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Eurozone: macroeconomic outlook for 2020 and potential risks

1/24/2020

The eurozone went through a tough year in 2019. In 2020, the economic growth could stabilise, but a strong rebound seems unlikely.

Louis BOISSET

TRANSCRIPT // Eurozone: macroeconomic outlook for 2020 and potential risks : January 2020

Like many advanced economies, the eurozone went through a difficult year in 2019. Annual average eurozone GDP growth should be around 1%, below its potential level. The major economies experienced diverse economic performance: France certainly slowed compared to 2018, but has more or less stabilised since then; Spain continues to grow at a robust but slightly slower pace; Italy still displayed weak growth, while Germany keeps struggling against big troubles in its manufacturing industry.

What to expect in 2020? Although economic activity might have passed the trough, a strong rebound seems unlikely.

In terms of domestic demand, eurozone private investors should continue to benefit from favourable financing conditions. Long-term rates could pick up slightly but this movement is bound to be limited without an upturn in inflation and growth, or new monetary support by the European Central Bank. Private consumption should be still supported by strong nominal wage growth and an unemployment rate that is no longer rising. Overall, the fiscal stance should be slightly expansionist in 2020, like in 2019.

Some of the recent economic good news must be kept in perspective, since it does not eliminate all of the risks surrounding the macroeconomic projections. First, the signing of the phase 1 trade agreement between the US and China marks a relief from rising trade tensions, but probably only a temporary one. Second, Brexit is moving forward and the opening of the transition period signals new tough discussions. Lastly, the expected acceleration in world trade in 2020, which is in line with the economic recovery in some of the emerging countries, needs to be confirmed in the months ahead. All of these factors should bolster the manufacturing sector where activity already seems to have bottomed out. Nonetheless, industrial value added has contracted continuously on a quarterly basis since Q3 2018, and the most recently available economic data point to another decline in manufacturing production. We will be keeping a close eye on this situation in the months ahead, especially in the car sector. For instance, German automobile production hit a low point in 2019. Sluggish external demand, notably from the emerging countries, and the implementation of new European regulations to tackle global warming have been weighing on the car sector. That being said, these new regulations raise many structural questions in the short and even in the medium term:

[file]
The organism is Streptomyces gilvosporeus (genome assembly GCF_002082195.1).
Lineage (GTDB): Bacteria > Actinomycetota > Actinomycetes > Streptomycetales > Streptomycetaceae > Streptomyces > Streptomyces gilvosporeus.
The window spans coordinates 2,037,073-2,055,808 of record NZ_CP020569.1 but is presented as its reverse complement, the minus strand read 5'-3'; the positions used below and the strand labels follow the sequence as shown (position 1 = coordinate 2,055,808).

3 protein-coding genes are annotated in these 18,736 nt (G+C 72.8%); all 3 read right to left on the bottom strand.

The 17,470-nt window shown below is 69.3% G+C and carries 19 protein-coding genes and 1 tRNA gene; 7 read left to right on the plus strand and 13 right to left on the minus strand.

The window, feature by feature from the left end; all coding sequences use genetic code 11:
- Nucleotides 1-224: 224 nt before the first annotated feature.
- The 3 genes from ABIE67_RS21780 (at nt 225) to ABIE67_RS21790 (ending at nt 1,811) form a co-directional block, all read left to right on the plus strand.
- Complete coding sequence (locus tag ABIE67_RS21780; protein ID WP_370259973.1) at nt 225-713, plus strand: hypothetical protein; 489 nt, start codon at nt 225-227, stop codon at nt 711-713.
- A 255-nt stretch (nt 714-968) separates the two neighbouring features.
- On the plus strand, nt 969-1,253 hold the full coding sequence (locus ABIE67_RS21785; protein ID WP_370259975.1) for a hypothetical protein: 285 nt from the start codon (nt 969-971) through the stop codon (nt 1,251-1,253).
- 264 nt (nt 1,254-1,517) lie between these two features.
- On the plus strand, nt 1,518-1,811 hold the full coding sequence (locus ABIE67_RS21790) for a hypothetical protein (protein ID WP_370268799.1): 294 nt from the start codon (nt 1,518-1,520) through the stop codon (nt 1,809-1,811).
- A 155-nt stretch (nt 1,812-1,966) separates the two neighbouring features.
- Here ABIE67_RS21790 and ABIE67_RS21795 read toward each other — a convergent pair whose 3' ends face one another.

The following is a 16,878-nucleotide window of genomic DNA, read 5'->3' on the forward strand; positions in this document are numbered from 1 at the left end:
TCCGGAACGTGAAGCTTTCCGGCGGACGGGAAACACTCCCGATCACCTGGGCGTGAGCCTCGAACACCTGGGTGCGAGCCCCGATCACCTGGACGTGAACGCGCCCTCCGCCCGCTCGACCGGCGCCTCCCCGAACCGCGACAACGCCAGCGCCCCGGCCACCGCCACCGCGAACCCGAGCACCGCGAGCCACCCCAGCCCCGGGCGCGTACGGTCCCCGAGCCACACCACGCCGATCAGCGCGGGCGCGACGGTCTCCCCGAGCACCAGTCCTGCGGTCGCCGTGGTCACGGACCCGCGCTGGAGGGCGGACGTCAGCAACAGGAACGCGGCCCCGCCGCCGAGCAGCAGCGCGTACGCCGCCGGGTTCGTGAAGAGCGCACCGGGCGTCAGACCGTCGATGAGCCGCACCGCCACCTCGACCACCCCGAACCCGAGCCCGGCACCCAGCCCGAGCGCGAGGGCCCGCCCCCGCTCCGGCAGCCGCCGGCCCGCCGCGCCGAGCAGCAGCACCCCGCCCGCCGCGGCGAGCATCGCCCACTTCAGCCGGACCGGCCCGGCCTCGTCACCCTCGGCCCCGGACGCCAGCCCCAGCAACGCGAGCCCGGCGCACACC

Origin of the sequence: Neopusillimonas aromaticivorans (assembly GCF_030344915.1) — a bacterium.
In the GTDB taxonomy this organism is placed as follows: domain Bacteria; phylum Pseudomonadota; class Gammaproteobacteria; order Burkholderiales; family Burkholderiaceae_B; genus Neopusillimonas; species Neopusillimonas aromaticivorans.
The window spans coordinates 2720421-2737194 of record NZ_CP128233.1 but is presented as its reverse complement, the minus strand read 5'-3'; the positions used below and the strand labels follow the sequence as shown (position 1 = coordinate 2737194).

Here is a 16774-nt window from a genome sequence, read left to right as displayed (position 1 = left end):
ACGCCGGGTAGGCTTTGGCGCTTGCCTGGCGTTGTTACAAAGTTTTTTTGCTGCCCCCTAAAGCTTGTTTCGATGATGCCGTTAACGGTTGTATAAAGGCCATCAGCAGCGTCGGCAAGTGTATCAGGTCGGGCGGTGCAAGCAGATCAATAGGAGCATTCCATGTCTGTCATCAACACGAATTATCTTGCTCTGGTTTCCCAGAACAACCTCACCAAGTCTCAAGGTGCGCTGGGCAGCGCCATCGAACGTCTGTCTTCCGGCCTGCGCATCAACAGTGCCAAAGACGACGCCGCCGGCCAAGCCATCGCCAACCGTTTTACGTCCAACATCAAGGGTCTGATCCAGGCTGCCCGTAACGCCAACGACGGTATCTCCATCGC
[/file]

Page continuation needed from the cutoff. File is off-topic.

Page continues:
• Is the automobile industry able of adapting production by increasing the share of “green” technology, i.e. with low greenhouse gas emissions?
  • Can it make the transition fast enough to avoid the additional financial cost of fines imposed for non-compliance with these regulations?
  • Can automakers’ margins absorb the higher costs associated with adapting production?

For further information, please refer to the macroeconomic forecasts of the BNP Paribas Economic Research team, which will be released very soon in our EcoPerspectives.

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